"You see, this is not only between Israel and Iran. The US, Australia and Europe have a vital interest in stopping Iran from going nuclear," he said.
Israel faces a host of problems carrying out a successful attack on Iranian nuclear plants, not the least of which being the would-be expected Iranian retaliation.
Iranian Defence Minister Ali Shamkhani has said on more than one occasion that Tehran will carry out a massive retaliation if Israel attacked Iran.
Iran Defence Minister Shamkhani
has warned Israel of retaliation
In a recent interview with Aljazeera, Shamkhani warned that his country would not sit down idly awaiting an Israeli strike and would resort to a pre-emptive option against Israel and the US.
"The concept of a pre-emptive strike is not an American exclusivity," he said.
True, Shamkhani's statements do have a large rhetorical content since a non-nuclear Iran possesses no strategic deterrent against a supposedly nuclear Israel, backed by its guardian-ally, the US.
But it would be utterly naive to assume the Iranians would do nothing in the face of a flagrant and unprovoked Israeli or American attack on their country.
Leaving to US
In addition, Israel would have serious logistical problems carrying out an attack on the Iranian installations.
Turkey, with its at least nominally Islamic government, is unlikely to allow Israel to use its airspace to launch attacks on a neighbouring Islamic country with which Ankara has been seeking to improve and upgrade political and economic relations.
Moreover, using the "Jordanian-Iraqi conduit" would further enforce convictions, already salient among most Arabs and Muslims, that the American invasion and occupation of Iraq was carried out first and foremost to serve Israel's regional strategic interests.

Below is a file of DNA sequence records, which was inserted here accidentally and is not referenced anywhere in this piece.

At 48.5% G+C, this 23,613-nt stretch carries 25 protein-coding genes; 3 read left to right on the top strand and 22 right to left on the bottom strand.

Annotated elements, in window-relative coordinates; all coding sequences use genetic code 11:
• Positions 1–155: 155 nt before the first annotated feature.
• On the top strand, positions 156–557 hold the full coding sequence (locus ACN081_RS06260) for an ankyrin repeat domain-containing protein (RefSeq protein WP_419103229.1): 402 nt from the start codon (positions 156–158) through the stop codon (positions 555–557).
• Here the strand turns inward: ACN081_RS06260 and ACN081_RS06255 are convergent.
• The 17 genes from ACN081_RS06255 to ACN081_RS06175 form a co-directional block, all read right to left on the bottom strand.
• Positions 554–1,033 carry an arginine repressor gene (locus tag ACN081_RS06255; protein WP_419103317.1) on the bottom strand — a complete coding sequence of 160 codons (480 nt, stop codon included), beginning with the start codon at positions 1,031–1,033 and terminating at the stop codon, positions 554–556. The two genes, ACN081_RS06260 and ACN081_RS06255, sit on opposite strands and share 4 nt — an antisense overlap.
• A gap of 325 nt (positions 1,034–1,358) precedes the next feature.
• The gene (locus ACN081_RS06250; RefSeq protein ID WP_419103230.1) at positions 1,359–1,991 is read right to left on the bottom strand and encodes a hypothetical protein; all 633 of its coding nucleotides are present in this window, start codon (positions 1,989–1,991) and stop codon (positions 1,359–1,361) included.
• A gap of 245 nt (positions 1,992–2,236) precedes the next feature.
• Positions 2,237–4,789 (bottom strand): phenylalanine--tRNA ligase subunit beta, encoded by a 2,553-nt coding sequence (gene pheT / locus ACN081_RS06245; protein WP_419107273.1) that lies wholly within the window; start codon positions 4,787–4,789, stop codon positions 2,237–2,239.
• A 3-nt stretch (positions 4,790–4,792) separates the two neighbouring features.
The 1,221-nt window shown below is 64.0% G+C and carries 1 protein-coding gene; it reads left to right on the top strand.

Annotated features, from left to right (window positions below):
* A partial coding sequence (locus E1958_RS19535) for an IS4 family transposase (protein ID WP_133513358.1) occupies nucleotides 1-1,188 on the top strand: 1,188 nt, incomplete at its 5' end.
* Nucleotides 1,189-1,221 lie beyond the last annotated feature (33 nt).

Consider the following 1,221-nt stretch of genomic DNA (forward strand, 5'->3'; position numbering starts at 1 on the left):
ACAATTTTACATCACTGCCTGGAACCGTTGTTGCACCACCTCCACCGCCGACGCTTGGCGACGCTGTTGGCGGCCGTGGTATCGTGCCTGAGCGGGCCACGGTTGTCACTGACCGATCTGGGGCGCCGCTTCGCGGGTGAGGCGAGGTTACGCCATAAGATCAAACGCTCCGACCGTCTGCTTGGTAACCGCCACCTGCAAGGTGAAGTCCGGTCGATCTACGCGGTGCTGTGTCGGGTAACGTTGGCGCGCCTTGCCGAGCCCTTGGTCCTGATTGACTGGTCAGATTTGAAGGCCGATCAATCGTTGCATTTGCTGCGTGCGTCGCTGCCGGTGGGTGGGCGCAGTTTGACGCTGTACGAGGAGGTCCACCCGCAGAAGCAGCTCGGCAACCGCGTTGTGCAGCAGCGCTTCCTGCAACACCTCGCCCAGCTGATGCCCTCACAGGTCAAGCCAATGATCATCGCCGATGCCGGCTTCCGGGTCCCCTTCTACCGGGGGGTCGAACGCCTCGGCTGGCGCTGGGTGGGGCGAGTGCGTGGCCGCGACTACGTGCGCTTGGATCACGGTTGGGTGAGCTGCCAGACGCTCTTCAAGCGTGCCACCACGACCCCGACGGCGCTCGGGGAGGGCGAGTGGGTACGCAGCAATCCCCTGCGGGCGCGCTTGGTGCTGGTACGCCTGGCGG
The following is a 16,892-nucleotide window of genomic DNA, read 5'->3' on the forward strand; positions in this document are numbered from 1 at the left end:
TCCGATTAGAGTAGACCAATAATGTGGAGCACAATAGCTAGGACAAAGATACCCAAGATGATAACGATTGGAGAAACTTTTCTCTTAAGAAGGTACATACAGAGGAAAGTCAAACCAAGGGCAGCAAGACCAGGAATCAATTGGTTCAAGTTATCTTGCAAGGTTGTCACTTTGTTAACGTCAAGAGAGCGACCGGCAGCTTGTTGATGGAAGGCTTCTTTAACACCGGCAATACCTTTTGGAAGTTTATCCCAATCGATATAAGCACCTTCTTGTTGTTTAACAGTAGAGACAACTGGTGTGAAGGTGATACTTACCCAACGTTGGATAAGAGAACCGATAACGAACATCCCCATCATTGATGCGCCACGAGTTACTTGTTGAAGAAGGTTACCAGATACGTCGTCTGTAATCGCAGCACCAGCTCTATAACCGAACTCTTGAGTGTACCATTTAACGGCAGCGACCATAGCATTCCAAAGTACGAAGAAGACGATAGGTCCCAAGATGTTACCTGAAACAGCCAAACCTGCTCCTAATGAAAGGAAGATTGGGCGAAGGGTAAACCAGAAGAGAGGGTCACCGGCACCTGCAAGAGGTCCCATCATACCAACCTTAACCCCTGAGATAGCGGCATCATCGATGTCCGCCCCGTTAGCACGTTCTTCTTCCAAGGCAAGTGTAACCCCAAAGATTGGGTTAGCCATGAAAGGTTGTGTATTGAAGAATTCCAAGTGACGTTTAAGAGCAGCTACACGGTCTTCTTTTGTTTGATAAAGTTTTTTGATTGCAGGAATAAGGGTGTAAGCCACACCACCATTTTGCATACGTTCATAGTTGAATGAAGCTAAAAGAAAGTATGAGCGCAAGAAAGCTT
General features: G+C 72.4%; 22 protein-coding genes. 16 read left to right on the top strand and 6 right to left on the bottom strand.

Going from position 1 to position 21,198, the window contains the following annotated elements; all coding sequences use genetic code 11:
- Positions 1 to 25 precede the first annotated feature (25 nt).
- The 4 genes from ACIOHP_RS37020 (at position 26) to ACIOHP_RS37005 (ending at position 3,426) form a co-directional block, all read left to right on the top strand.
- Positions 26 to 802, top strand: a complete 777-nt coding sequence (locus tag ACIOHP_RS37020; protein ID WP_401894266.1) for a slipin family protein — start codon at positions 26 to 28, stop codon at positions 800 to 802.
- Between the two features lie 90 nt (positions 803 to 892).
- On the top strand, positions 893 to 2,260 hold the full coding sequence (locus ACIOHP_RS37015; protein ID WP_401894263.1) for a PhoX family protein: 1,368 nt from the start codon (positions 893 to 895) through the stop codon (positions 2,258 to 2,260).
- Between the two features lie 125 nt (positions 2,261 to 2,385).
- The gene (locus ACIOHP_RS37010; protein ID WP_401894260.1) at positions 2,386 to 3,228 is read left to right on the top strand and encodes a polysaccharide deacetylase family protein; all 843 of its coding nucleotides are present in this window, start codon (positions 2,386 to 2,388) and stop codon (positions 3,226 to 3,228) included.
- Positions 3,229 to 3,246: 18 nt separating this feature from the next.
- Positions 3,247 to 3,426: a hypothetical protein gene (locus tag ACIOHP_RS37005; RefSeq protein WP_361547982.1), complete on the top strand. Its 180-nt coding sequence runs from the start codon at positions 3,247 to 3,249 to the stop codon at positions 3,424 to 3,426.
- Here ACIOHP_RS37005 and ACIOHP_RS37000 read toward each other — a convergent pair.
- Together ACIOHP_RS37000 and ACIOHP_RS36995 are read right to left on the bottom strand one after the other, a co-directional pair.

"I think the safest thing for Israel is to let the Americans do it"
Political Science Professor,
Hebrew University of Jerusalem
This, coupled with US brazen support of Israel's settlement expansion in the West Bank, would likely bring American credibility in this part of the world to an all-time low.
In that light, Israel's most workable approach would be to leave it to the Americans, according to Ira Sharkansky, Professor of Political Science at the Hebrew University of Jerusalem.
"I think the safest thing for Israel is to let the Americans do it," he told Aljazeera.net.
And Israel, directly and through its powerful lobby in Washington, the American Israel Public Affairs Committee (AIPAC), has been making strenuous efforts to get Washington to "do something" about Iran.
It is not clear yet what the repercussions of the reported FBI apprehension of an Israeli spy operating in the Pentagon will be for Israel's efforts to get the US to attack Iran.
The alleged spy - reportedly Larry Franklin, who worked in the office of Undersecretary of Defence Douglas Feith - is said to have passed sensitive documents pertaining to Iran to Israel via two AIPAC representatives.
He reportedly had a close association with two Pentagon Jewish officials, Paul Wolfowitz and Douglas Feith, both of whom are strong advocates of a tough American policy on Iran.
And Iran's alleged nuclear programme was said to be the main focus of Franklin's activities.
"We will not see an immediate effect, but many American officials ... would think twice before deciding to have too-close relations with Israel"
Israeli analyst Allan Pappie,
Israeli analyst Allan Pappie of Haifa University believes the Franklin affair will deal "a very serious blow" to American-Israeli relations at the intelligence level.
In an interview with Aljazeera.net, Pappie has said the affair will have a long-term negative effect on US-Israeli relations and on the way Israel and its supporters in the US are perceived.
"We will not see an immediate effect, but many American officials, especially at the intelligence and defence levels, would think twice before deciding to have too-close relations with Israel."
Tel Aviv's most immediate and serious concern, however, may be whether the scandal will scuttle its efforts to persuade Washington to attack Iran's nuclear sites.